Saturday, October 07, 2017

gold (GOLD!); never believe what you're sold

We're still in the grip of some pretty brutal austerity measures here at Halibut Towers, so the whisky cupboard is still fairly modestly stocked. There was a time, back in the day, when the corridors of Halibut Towers flowed with whisky and I used to bathe in it and have it on my cornflakes of a morning, but sadly those days are just a glorious hazy sepia-toned memory now.

The current cupboard occupants are two bottles which I acquired around Christmas and, as it happens, hadn't had before. So here they are:

This is an Auchentoshan, which is one of the very few distilleries still operational in the Lowland region - the other major one is Glenkinchie, which I had a go at here. Auchentoshan claims to be the only distillery in Scotland to triple-distill its spirit (though this is quite common in Ireland) - indeed its funky (and annoyingly busy and flashy) website carries the tag-line "DISTILLED DIFFERENT" so they're obviously pushing that hard as their USP. In common with a lot of distilleries, they've moved away from having an age-statement whisky (typically a 10- or 12-year-old) as the entry-level whisky in the range in favour of one with some vaguely-evocative name. So Talisker now have Skye slotted in under the 10-year-old, Glenlivet now have Founder's Reserve under the 12-year-old, and Auchentoshan have this one, called American Oak to reflect the casks it was matured in (i.e. casks that previously held bourbon). This was offered for £20 in (I think) Asda, which seemed too good to miss.

Secondly, Johnnie Walker Gold Label. There is, at least in theory, an upward hierarchy of label colours here that goes Red, Black, Green, Gold, Blue, muddied slightly by all the other special editions and commemorative releases. Obviously that doesn't mean that's the order of everyone's preference, because people are all individuals. Gold Label typically goes for £45-£50 in the supermarket, which is slightly more than I would ever wish to pay for a bottle of whisky (unless it's the size of this one, or indeed possibly this one), but back before Christmas they were knocking it out in Tesco for £30 a pop, so obviously I snapped one up.

Rather sneakily, and with reference to the stuff above about no-age-statement whisky, they've changed the labelling (and presumably also the composition of what's in the bottle) in the past few years (Wikipedia reckons it was in 2013, The Whisky Exchange reckon it was in 2012, take your pick) - its previous incarnation carried an 18-year age statement, which meant that all the whisky used in the blend was at least 18 years old. You can see, economically, why they might want to back off on making this statement, though as far as I know the Black and Green labels retain their respective 12- and 15-year-old branding, which brings the Gold Label's place in the price hierarchy into question (since, needless to say, the loss of the 18-year-old branding hasn't been accompanied by a drop in price). Further enquiries reveal that there is now a Johnnie Walker Platinum Label which does carry an 18-year age statement and slots in price-wise between Gold and Blue. Bewildering, isn't it? Look out for the 21-year-old Johnnie Walker Ytterbium Label in the near future, as well as the ultra-budget Johnnie Walker Yellow Label which is just a mixture of WD40 and horse piss.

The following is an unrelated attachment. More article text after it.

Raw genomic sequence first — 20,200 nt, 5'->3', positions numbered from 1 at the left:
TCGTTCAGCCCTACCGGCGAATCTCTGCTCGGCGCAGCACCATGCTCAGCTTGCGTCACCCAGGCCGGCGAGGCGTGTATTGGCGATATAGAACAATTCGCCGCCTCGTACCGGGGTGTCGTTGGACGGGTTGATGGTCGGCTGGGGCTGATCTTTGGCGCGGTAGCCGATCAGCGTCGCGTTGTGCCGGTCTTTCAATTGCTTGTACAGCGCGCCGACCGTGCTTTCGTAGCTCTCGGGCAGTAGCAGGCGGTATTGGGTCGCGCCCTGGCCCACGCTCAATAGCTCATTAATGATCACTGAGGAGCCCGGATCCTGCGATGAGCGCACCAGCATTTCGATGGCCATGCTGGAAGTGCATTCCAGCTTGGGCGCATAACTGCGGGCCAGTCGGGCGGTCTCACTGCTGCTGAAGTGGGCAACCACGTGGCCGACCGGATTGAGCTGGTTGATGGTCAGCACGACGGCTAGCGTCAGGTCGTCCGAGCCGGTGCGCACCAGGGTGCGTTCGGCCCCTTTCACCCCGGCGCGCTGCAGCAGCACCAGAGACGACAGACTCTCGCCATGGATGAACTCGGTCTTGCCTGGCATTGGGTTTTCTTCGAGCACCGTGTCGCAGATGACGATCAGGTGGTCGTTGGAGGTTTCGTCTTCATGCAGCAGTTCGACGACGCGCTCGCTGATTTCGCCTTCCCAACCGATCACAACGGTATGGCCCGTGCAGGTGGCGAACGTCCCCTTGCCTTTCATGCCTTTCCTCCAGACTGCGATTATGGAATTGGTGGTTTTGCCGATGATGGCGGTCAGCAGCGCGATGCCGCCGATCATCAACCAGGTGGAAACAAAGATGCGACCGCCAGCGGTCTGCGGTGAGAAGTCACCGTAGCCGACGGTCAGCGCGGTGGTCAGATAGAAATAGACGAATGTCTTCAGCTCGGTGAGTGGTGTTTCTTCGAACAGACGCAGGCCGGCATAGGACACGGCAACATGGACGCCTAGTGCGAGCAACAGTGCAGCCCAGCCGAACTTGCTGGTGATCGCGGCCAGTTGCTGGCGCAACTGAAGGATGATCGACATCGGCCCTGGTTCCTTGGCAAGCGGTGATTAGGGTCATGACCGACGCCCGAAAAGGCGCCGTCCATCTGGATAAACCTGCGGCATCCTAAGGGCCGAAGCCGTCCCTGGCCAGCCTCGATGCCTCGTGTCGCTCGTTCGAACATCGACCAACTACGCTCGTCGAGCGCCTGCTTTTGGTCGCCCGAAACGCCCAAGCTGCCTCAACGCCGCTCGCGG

In common with all whisky blenders, Johnnie Walker keep the exact composition of their blends a closely-guarded secret, but it is said that Clynelish is one of the primary constituents of Gold Label - that ought to be good news as I liked the bottle of Clynelish I had very much.

Anyway, enough of my yakkin': let's neck some booze. Here are two modest snifters, the one on the left in the Penderyn-branded glass being the Johnnie Walker.

You can see that they're not much different in colour - the Auchentoshan is a bit lighter, which is pretty much what you'd expect from something matured in bourbon casks. These tend to be the lighter, biscuity ones like the Glenmorangie and the Knockando. It's got a definite magic marker smell, the 'Tosh (as I like to call it), as well as something a bit like buttered toast, maybe with just a hint of marmalade. It's surprisingly "hot" for something rated at only the bog-standard 40% ABV, but that may have to do with the age of the whisky (no age statement, remember). Like a lot of bourbon-cask-matured whisky (AnCnoc, to give another example) it's a little bit polite for my taste, but perfectly pleasant. If we're talking Lowland whisky, of the two I've had I'd say I prefer this to the Glenkinchie, but I wouldn't want to swear I could tell them apart in a blind taste test.

The J-Dubz (as I like to call it) is much sweeter-smelling, but also has something a bit deeper and more umami-esque about it, a bit like the Tobermory did. Same thing happens when you drink it, simultaneously creamy and a bit vegetabley. Gratin dauphinoise, perhaps. Again, it's perfectly drinkable and pleasant, and if you want a winner from this particular head-to-head, this would be it. I couldn't say how it compares to the previous 18-year-old incarnation of Gold Label, but what I can say is that I don't think the current one is as good as either the Green Label or the Black Label. The latter remains one of my absolute favourite things, if anyone's struggling for Christmas present ideas.

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